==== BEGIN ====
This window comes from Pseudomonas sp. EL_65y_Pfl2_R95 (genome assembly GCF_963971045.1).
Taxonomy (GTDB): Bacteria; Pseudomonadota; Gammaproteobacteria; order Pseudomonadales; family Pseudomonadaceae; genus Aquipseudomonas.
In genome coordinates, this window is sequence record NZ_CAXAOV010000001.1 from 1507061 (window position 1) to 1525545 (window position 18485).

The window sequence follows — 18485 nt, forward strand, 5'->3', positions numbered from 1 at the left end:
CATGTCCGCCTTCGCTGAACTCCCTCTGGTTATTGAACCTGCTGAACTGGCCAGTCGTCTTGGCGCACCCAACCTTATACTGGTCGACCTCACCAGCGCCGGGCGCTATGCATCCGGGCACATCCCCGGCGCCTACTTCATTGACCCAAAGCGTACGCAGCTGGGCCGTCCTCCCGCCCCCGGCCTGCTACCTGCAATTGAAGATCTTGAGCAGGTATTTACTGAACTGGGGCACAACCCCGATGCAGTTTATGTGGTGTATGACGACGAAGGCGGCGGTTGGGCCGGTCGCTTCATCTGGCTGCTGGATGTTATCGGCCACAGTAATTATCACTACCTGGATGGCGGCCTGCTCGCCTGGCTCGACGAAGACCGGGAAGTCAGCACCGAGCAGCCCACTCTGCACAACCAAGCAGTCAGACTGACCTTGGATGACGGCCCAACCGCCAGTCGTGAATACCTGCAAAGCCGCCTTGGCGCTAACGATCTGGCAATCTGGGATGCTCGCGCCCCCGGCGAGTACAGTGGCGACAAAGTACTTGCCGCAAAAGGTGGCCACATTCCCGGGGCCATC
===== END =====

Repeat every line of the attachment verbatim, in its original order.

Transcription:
This window comes from Pseudomonas sp. EL_65y_Pfl2_R95 (genome assembly GCF_963971045.1).
Taxonomy (GTDB): Bacteria; Pseudomonadota; Gammaproteobacteria; order Pseudomonadales; family Pseudomonadaceae; genus Aquipseudomonas.
In genome coordinates, this window is sequence record NZ_CAXAOV010000001.1 from 1507061 (window position 1) to 1525545 (window position 18485).

The window sequence follows — 18485 nt, forward strand, 5'->3', positions numbered from 1 at the left end:
CATGTCCGCCTTCGCTGAACTCCCTCTGGTTATTGAACCTGCTGAACTGGCCAGTCGTCTTGGCGCACCCAACCTTATACTGGTCGACCTCACCAGCGCCGGGCGCTATGCATCCGGGCACATCCCCGGCGCCTACTTCATTGACCCAAAGCGTACGCAGCTGGGCCGTCCTCCCGCCCCCGGCCTGCTACCTGCAATTGAAGATCTTGAGCAGGTATTTACTGAACTGGGGCACAACCCCGATGCAGTTTATGTGGTGTATGACGACGAAGGCGGCGGTTGGGCCGGTCGCTTCATCTGGCTGCTGGATGTTATCGGCCACAGTAATTATCACTACCTGGATGGCGGCCTGCTCGCCTGGCTCGACGAAGACCGGGAAGTCAGCACCGAGCAGCCCACTCTGCACAACCAAGCAGTCAGACTGACCTTGGATGACGGCCCAACCGCCAGTCGTGAATACCTGCAAAGCCGCCTTGGCGCTAACGATCTGGCAATCTGGGATGCTCGCGCCCCCGGCGAGTACAGTGGCGACAAAGTACTTGCCGCAAAAGGTGGCCACATTCCCGGGGCCATC